That's just the U.S. competition. In its mainstream photographic lines, Kodak is up against the Japanese giants that have chewed at its earnings for a decade: Fuji and Konica in film; Nikon, Canon, and Minolta in still cameras; and Sony, Matsushita, and Toshiba in video cameras and recorders. Management professor E. Kirby Warren of Columbia's Graduate Business School, who was a consultant to Kodak for seven years, doubts that the company can change quickly enough to keep up with the competition: ''I'd like to see them bring in more outside managers. Psychologically, I don't know whether some of those people in Rochester can get it into their heads that they got whooped by the Japanese, and they have to fight harder, tougher, and meaner.'' Investors are not optimistic. An article of faith in Rochester used to be that there never was a bad time to buy Kodak. The stock might dip briefly, but a shareholder who held on for a couple of years could be sure of selling at a profit. No longer. There hasn't been a good time to buy Kodak in years. The stock is selling for only half its 1973 high (after adjusting for a 3-for-2 split last year). The Polaroid patent suit was a quantum blow to Kodak's self-esteem. Kodak passed up instant photography when Edwin Land offered his process to it in the Forties. Then, as Polaroid's instant pictures moved from being an expensive oddity to a mass consumer product in the Sixties, Kodak set out to develop its own instant system. According to testimony in the patent trial, Kodak spent $94 million perfecting the system, only to scrap it after Polaroid came out with the SX-70 camera in 1972. The SX-70 produced litter-free color prints without the messy layer of paper that shutterbugs had to peel off earlier pictures. Fearing the loss of $6.5 billion of instant camera and film sales over the next decade, Kodak rushed to produce a competing litterless system, telling the several thousand workers on the project not to be ''constrained'' by potential patent problems. Security analysts figure that Kodak's cost for closing its instant- photography operations and carrying out a generous exchange program for its instant cameras (see box) could come to $800 million. Compared with what Kodak got out of instant photography, that's expensive. Sales of instant cameras and film amounted to around $200 million a year and profits were scant. THE TOTAL COSTS of Kodak's foray into instant photography won't be known until a trial is held on damages for Polaroid. Polaroid probably will ask for all Kodak's profits from instant cameras and film, the profits Polaroid would have made on the sales it lost to Kodak, and the profits it lost by competing on price. With interest from the time the suit was filed in 1976, that could come to $1 billion. If Polaroid can prove that Kodak ''willfully and deliberately'' infringed on its patents, it could get triple damages. Whatever the award, it would almost certainly be the largest ever in a patent case, far exceeding the $126.8 million won by Hughes Tool Co. last year for a drill-bit patent infringed by Dresser Industries. Dresser is appealing. With assets of $10.8 billion, Kodak won't be mortally wounded. But it is looking for alternatives to paying up. Polaroid's current market value is about $1.5 billion, so it might be cheaper for Kodak to take over Polaroid. Says Kodak President Kay Whitmore, 53: ''I'm not sure we'd want Polaroid, but we'll have to see what the damages are.'' Kodak is also exploring an out-of- court settlement, so far without success. Says Whitmore: ''The question is: how big is the price? It takes more than one to settle.'' The 35-mm cameras introduced in January will not be much more profitable than the instant cameras, but they put the Kodak name in a market segment that's growing 25% a year. Kodak's primary objective is to sell more film. The company figures that people using its cameras will be more likely to buy its film. The point-and-shoot cameras are a delight for fumble-fingered amateurs, but they are no more advanced than others on the market. Says Herbert Keppler, publisher of Modern Photography magazine: ''In all other unsophisticated cameras -- the Instamatic, the pocket Instamatic, the disk -- Kodak has been a leader. Now it is a follower. The new camera doesn't have the features to propel it to the top of the heap.'' Kodak needs propulsion from somewhere. Sales of photographic products, which account for 80% of revenues and 82% of operating profits, have stalled since 1981. Kodak gets the bulk of its profits from film, an enormously lucrative product that has 55% pretax profit margins, and the company still controls as much as 85% of the U.S. market in color film. But Fuji has captured most of the growth in recent years by keeping prices 10% below Kodak's for film that many photographers believe is just as good as the product in the yellow boxes. With 35% of its sales overseas, Kodak has complained that the rising dollar cut profits by $3 billion from 1980 to 1984. But the company was also hampered by flagging productivity growth. Though the two companies aren't strictly comparable, Fuji got nearly $161,000 in sales per employee in 1984, while Kodak eked out only $85,553. And Fuji's employees are paid less. Chandler is trying to restore the company's flash by reorganizing the photographic division. Last year he broke the division into 17 business units, such as cameras and film, photofinishing, and consumer electronics. Kodak's version of young tigers (average age: 48) leaped over older managers to run 15 of the units. Chandler pushed responsibility for key decisions down from the executive staff to the business unit heads. The aim was to promote innovation, speed reaction time, and establish clear profit goals. The man charged with shaping up the photographic division is J. Phillip Samper, 51. ''There was a feeling that everyone did his own job, and if something went wrong, it was somebody else's problem,'' says Samper, who communicates with the subtlety of a Chicago Bears lineman. ''I've said that if any professional is only working eight to five, he's not doing his job. We haven't been able to show numbers yet but we've cut waste and improved the quality of our production.''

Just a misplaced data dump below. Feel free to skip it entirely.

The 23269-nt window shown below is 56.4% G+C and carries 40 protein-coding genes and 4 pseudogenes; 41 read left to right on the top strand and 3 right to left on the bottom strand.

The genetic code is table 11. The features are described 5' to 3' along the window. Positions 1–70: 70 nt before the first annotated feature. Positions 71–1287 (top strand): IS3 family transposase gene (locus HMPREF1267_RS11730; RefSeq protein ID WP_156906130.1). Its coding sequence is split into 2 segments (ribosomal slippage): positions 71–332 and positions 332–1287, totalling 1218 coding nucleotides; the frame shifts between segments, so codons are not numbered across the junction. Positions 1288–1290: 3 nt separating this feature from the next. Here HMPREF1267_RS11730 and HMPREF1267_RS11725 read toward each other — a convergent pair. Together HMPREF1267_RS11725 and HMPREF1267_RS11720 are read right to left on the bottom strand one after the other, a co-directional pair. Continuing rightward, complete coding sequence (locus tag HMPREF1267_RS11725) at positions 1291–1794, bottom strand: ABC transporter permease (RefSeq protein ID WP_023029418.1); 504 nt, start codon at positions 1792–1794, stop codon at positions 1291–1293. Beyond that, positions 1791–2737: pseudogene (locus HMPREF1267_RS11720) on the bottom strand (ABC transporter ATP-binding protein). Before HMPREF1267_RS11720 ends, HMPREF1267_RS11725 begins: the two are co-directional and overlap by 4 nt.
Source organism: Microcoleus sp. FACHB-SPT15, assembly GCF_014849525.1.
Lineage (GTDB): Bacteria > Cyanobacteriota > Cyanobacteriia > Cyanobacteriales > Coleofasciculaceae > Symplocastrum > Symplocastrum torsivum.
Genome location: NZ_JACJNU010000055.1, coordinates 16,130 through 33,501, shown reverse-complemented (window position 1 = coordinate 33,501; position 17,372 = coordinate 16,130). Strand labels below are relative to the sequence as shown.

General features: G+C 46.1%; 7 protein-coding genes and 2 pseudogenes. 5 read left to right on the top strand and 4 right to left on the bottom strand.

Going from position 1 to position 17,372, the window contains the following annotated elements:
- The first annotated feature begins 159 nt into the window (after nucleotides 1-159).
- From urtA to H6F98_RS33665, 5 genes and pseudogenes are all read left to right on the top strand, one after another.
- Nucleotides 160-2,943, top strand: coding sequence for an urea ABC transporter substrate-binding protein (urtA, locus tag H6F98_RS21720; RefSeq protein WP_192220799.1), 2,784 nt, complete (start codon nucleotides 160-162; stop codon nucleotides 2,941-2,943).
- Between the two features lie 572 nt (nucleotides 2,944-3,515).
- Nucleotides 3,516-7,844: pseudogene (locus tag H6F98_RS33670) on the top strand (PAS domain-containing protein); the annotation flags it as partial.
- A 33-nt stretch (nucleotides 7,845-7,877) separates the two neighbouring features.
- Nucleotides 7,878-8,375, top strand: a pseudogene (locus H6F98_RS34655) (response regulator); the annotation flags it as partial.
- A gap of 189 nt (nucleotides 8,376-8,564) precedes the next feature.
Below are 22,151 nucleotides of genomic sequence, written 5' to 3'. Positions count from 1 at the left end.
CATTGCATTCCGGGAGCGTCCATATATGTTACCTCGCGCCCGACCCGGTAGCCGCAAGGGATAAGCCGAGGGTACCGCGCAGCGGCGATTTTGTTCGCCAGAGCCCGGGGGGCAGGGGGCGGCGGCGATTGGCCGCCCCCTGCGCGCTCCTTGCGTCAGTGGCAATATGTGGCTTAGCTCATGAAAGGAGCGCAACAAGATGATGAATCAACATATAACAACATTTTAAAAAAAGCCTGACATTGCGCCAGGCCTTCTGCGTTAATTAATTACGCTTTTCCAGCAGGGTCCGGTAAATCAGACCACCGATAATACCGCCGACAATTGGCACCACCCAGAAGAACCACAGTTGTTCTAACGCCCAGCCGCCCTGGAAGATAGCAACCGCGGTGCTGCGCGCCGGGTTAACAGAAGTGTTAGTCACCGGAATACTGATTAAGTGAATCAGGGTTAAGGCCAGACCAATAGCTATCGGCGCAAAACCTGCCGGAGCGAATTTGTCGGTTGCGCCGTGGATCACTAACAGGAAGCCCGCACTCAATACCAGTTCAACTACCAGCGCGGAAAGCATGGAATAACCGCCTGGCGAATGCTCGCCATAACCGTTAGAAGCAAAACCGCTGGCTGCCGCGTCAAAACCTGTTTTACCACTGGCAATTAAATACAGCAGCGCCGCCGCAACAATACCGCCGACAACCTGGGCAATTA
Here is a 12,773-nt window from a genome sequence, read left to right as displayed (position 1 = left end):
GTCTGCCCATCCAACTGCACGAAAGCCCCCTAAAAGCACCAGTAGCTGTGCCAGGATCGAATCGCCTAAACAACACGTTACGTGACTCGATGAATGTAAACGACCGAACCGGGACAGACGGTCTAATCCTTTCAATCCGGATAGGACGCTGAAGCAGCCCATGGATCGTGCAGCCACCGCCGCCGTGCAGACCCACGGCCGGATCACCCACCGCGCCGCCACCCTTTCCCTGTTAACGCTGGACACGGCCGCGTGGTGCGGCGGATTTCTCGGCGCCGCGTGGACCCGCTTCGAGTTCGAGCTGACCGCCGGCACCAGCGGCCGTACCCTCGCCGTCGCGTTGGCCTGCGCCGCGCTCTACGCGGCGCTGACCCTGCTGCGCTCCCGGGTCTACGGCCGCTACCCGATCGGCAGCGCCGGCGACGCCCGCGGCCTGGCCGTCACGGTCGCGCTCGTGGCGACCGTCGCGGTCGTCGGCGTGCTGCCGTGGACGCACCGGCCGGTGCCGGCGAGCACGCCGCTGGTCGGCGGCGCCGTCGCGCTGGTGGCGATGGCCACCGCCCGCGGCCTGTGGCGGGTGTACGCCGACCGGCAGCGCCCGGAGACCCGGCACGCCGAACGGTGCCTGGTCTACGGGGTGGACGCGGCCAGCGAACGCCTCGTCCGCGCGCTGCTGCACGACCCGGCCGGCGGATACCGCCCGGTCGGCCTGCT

Products are moving to market faster. Upgrading a line of color-print paper, for instance, used to take two years. But with a business-unit manager calling the shots instead of the research department, Kodak took just one year to create a new line of Ektacolor papers announced in January. By breaking Kodak into smaller business units, Chandler hopes to ring in a new age of entrepreneurialism. Says Samper: ''Historically this company has been risk-averse. Today we're saying, 'Making a mistake isn't bad. Just don't make it twice.' '' The new tolerance for risk is making Kodak more nimble. Fuji beat it out for the right to be the official film of the 1984 Olympics Games in Los Angeles. Now Kodak has snapped up the official film rights for the 1988 games in Seoul, South Korea. It paid $10 million, a price that Fuji executives claim was much too high. (Fuji paid $7 million for the Los Angeles rights.) The other big change wrought by Chandler has been to make Kodak more reliant on outside help. The company has been acquiring aggressively to fill gaps in product lines and obtain knowhow. After taking 11 years to make its first four acquisitions, Kodak completed seven in 1985 alone. Among them: Eikonix Corp., a maker of digital image-processing equipment, and Garlic Technology Corp., a developer of advanced digital magnetic recording heads for disk drives. Kodak has formed a ''venture board'' that has helped underwrite seven small projects and also is making conventional venture capital investments, most notably a $20-million stake in Sun Microsystems, a maker of computer work stations. Kodak is using a Sun terminal in a new $60,000 office publishing system called Kodak Ektaprint Electronic Publishing System, or Keeps. The system produces typeset-quality documents with a word processor and a laser printer.

The new acquisitiveness has drawn a stream of entrepreneurs, venture capitalists, and investment bankers to Rochester. The company's ''office of submitted ideas,'' designed to screen outside projects, received more than 3,000 proposals last year. Only 30 or so got through the screen. Kodak executives brag that none of the acquisitions has failed. One has come close: Verbatim Corp., a maker of floppy disk memories for personal computers that Kodak bought for more than $175 million last year, is losing money. Kodak had to shut down two of the company's four plants in Sunnyvale, California, lay off nearly 1,000 workers, and replace the chief executive. Kodak executives explain the setback by saying that Verbatim would not have been for sale if it had not been in trouble. They also predict that floppy disks could someday be as important as color film, though that strains credulity. For many years, whatever Kodak sold Kodak made. It was among the most fully integrated manufacturers in the U.S. The company generated its own electricity at Kodak Park in Rochester, made the plastic for its cameras, and even owned cattle yards to ensure a source of high-quality gelatin for photographic paper. That is all changing. Now the company is willing to leverage its marketing and distribution strengths by selling other companies' wares. Kodak got into video cameras with a product made by Matsushita (see Selling) and markets Kodak videotape made in Japan by TDK Electronics. Chinon Industries, of which Kodak owns 9.5%, makes the new 35-mm cameras bearing the Kodak name. W. Haking Enterprises of Hong Kong supplies cheaper 35-mm cameras sold under Kodak's name in Asia and Latin America; those cameras could wind up in the U.S. by fall. In January, Kodak unveiled two self-contained, one-hour film-processing labs that it buys from Noritsu Koki and Copal in Japan. As with the 35-mm camera, Kodak was late with one-hour film processors. Such minilabs, as they are known, have their own plumbing and can be installed anywhere. Some 8,000 minis in kiosks, camera shops, and big discount stores have taken 20% of the processing market from large central operations, including Kodak's. Wilbur J. Prezzano, group vice president of photographic products, concedes that Kodak ''underestimated the potential'' of minilabs. He now predicts that the number of minis in the U.S. will double within five years. Kodak's diminished role, acting as a mere marketer of other companies' products, leaves it with thinner profit margins than it is accustomed to. Chandler hopes that the shift to Far East suppliers is only temporary. ''A manufacturing company wants to manufacture,'' he says. Taking the long view, Chandler predicts that camera production will eventually return to the U.S.: ! ''I don't see any situation where the process is not reversible. Our manufacturing skills haven't disappeared. If and when it's economically attractive to produce here, we will.'' Kodak's principal business will become increasingly electronic in years to come, with the technology of the computer displacing the chemistry of film. Ultimately, images will be captured on magnetic disks instead of film, and most still pictures will be reproduced on TV screens instead of paper. Scores of companies around the world are at work on the digital technology that will form the foundation of high-quality electronic images, and none is likely to win the commanding lead that Kodak captured in silver halide technology a century ago. The first fully electronic still camera may come to market this year. Sony says it is about to introduce a version of its Mavica camera, which it unveiled four years ago, for use by news agencies. The Mavica captures black- and-white images on a magnetic disk and digitizes them so that they can be transmitted over a telephone line and printed. Sony claims the clarity is better than today's wire photos, but it cannot match conventional cameras in any other use. Kodak is testing a hybrid electronic system that is a kind of high-tech slide projector. A machine transfers conventional negatives to electronic images on magnetic disks. Each disk holds 50 pictures and, when inserted in a player- recorder, produces a broadcast-quality picture on a television screen. For now, however, the machine seems a product in search of a market. Some photography experts estimate that the fancy projector would have to sell for around $2,000. The machine also can freeze an image from a television program or videotape and make a paper copy, but the technology for the copies violates the same Polaroid patents that were involved in the instant-photography suit. Happily for Kodak, an all-electronic system that produces still pictures comparable to today's 35-mm film isn't likely to reach the market until 1990, if then. Electronic images fall short in what are known as pixels (for picture elements), tiny pinpoints of image information. The more pixels in an image, the sharper the picture. Sony's Mavica can handle only 280,000 pixels, compared with 1.5 million for disk film and 18 million for the finest 35-mm Kodacolor film. To repeat a question first asked by former Kodak chairman Walter Fallon, can the Rochester elephant be made to dance? ''I think it is quite a different corporation,'' says William Relyea, an analyst with Eberstadt Fleming, a stock brokerage firm, who has been following Kodak for 15 years. ''It is less paternalistic and less isolated in terms of attitude.'' Analyst Eugene G. Glazer of the Dean Witter brokerage firm is not so optimistic: ''Kodak will end up as a good player, but only one of many. It is not going to dominate.'' Kodak seems to have the right ideas about what it needs to stay at the forefront of its industry. But it was slow to awaken, and its acquisitions don't add up to major new business. Indeed, nothing in Kodak's future has the obvious profit potential of those familiar little yellow boxes. Fortune 3/3 issue BOX: COPING WITH 16.5 MILLION HEADACHES Kodak faced an enormous customer relations problem when a federal judge rendered its instant cameras instantly obsolete in January. Owners of the 16.5 million cameras suddenly found it impossible to get film. Kodak reacted within hours of the ruling with an imaginative solution. It gave owners of the cameras, which originally sold for $26 to $78, the choice of turning them in for a disk camera and film with a retail value of $50, or for coupons for $50 of other Kodak products, or for a share of Kodak stock, then selling for $47.50. Kodak instructed camera owners to call an 800 number in Omaha operated by WATS Marketing of America, a telephone service bureau. WATS operators send names and addresses of owners to Nationwide Fulfillment Systems in Ridgely, Maryland, a mail-order fulfillment house. Nationwide, in turn, mails instructions and a postage-paid envelope to owners so that they can send in their cameras. Then it mails out the merchandise, coupons, or stock certificates. The offer was a public relations triumph but soon became a logistical nightmare. WATS Marketing's 150 operators were overwhelmed by incoming calls the first day. By late January calls were coming in at the rate of 4,000 an hour. WATS had added 450 operators by January 30 and was putting 25 new ones on the Kodak lines daily. It expected to have 1,800 on duty by mid-February. The offer of a share of stock has come under attack from security analysts, who note that the shares are worth twice as much as the wholesale value of the merchandise. Camera owners haven't been wild about the stock offer either. Brokerage fees to sell a single share run as high as $25. Some speculators thought they spied a true bargain when Kodak first announced its plan. A New York man bought 190 instant cameras in the days following the court ruling. Then he discovered that Kodak would accept only three per owner. Kodak suggested he go back to the dealer. Some security analysts expected that Polaroid would offer its cameras for Kodak's, viewing the 16.5 million owners as potential buyers of Polaroid film. No offer materialized. It will be March before customers receive the merchandise, coupons, or stock for their instant cameras. Once the cameras pour in, Kodak will face a massive disposal problem. It is still trying to decide whether to break up the plastic, aluminum, and glass objects for scrap or simply bury them in a landfill.